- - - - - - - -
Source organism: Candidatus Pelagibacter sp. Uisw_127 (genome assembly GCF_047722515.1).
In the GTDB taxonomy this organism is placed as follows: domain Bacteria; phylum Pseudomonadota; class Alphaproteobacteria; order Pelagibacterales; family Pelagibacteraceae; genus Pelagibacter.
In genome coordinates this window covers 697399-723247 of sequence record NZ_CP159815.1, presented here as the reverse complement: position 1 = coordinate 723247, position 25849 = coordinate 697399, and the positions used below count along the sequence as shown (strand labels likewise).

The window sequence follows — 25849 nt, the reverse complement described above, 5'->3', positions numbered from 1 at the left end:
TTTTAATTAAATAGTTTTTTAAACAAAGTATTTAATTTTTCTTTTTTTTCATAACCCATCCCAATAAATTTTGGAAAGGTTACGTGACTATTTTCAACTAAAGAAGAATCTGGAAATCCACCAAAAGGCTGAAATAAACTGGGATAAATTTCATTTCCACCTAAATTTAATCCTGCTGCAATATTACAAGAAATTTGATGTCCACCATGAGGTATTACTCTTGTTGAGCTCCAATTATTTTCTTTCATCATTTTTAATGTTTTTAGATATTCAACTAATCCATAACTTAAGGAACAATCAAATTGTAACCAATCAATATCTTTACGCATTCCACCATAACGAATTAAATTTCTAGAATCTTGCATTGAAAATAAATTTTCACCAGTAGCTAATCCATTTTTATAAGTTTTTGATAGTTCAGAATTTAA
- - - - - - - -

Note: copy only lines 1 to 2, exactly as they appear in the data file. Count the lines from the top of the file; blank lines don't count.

Source organism: Candidatus Pelagibacter sp. Uisw_127 (genome assembly GCF_047722515.1).
In the GTDB taxonomy this organism is placed as follows: domain Bacteria; phylum Pseudomonadota; class Alphaproteobacteria; order Pelagibacterales; family Pelagibacteraceae; genus Pelagibacter.